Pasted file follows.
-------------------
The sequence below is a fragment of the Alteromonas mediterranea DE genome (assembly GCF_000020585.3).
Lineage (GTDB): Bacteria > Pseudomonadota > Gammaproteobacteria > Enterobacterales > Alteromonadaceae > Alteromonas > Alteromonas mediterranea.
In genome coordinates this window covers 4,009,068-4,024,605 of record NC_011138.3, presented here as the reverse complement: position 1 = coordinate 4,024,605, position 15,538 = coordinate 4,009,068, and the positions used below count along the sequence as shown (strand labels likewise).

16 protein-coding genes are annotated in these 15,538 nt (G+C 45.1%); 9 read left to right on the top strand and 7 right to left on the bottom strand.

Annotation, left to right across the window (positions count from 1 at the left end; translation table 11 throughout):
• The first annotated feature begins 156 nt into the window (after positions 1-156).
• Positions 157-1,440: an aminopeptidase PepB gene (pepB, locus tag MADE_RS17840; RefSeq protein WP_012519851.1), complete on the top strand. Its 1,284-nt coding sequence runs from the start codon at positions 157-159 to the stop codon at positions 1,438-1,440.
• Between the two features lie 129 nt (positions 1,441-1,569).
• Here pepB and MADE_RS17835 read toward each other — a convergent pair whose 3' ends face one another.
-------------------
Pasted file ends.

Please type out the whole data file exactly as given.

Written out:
The sequence below is a fragment of the Alteromonas mediterranea DE genome (assembly GCF_000020585.3).
Lineage (GTDB): Bacteria > Pseudomonadota > Gammaproteobacteria > Enterobacterales > Alteromonadaceae > Alteromonas > Alteromonas mediterranea.
In genome coordinates this window covers 4,009,068-4,024,605 of record NC_011138.3, presented here as the reverse complement: position 1 = coordinate 4,024,605, position 15,538 = coordinate 4,009,068, and the positions used below count along the sequence as shown (strand labels likewise).

16 protein-coding genes are annotated in these 15,538 nt (G+C 45.1%); 9 read left to right on the top strand and 7 right to left on the bottom strand.

Annotation, left to right across the window (positions count from 1 at the left end; translation table 11 throughout):
• The first annotated feature begins 156 nt into the window (after positions 1-156).
• Positions 157-1,440: an aminopeptidase PepB gene (pepB, locus tag MADE_RS17840; RefSeq protein WP_012519851.1), complete on the top strand. Its 1,284-nt coding sequence runs from the start codon at positions 157-159 to the stop codon at positions 1,438-1,440.
• Between the two features lie 129 nt (positions 1,441-1,569).
• Here pepB and MADE_RS17835 read toward each other — a convergent pair whose 3' ends face one another.